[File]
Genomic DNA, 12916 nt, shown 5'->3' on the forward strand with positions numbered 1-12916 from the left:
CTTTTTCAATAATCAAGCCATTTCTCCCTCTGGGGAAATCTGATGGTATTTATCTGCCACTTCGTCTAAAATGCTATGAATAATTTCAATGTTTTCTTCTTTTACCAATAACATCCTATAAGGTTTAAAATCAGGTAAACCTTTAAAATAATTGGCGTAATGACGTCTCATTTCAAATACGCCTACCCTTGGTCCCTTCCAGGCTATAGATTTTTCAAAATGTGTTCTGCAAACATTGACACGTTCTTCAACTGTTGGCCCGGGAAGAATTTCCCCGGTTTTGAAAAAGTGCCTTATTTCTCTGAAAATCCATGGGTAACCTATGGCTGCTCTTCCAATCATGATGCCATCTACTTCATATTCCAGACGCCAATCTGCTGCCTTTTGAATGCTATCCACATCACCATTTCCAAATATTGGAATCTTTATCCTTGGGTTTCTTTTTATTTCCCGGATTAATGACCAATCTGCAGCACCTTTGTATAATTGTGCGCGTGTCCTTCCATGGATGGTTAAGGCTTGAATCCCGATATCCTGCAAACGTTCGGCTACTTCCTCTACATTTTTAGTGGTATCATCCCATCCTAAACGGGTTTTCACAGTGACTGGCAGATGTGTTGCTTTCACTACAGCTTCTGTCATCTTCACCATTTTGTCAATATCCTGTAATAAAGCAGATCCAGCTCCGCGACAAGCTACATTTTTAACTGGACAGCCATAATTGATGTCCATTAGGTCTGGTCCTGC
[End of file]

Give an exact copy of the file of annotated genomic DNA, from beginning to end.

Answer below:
Genomic DNA, 12916 nt, shown 5'->3' on the forward strand with positions numbered 1-12916 from the left:
CTTTTTCAATAATCAAGCCATTTCTCCCTCTGGGGAAATCTGATGGTATTTATCTGCCACTTCGTCTAAAATGCTATGAATAATTTCAATGTTTTCTTCTTTTACCAATAACATCCTATAAGGTTTAAAATCAGGTAAACCTTTAAAATAATTGGCGTAATGACGTCTCATTTCAAATACGCCTACCCTTGGTCCCTTCCAGGCTATAGATTTTTCAAAATGTGTTCTGCAAACATTGACACGTTCTTCAACTGTTGGCCCGGGAAGAATTTCCCCGGTTTTGAAAAAGTGCCTTATTTCTCTGAAAATCCATGGGTAACCTATGGCTGCTCTTCCAATCATGATGCCATCTACTTCATATTCCAGACGCCAATCTGCTGCCTTTTGAATGCTATCCACATCACCATTTCCAAATATTGGAATCTTTATCCTTGGGTTTCTTTTTATTTCCCGGATTAATGACCAATCTGCAGCACCTTTGTATAATTGTGCGCGTGTCCTTCCATGGATGGTTAAGGCTTGAATCCCGATATCCTGCAAACGTTCGGCTACTTCCTCTACATTTTTAGTGGTATCATCCCATCCTAAACGGGTTTTCACAGTGACTGGCAGATGTGTTGCTTTCACTACAGCTTCTGTCATCTTCACCATTTTGTCAATATCCTGTAATAAAGCAGATCCAGCTCCGCGACAAGCTACATTTTTAACTGGACAGCCATAATTGATGTCCATTAGGTCTGGTCCTGC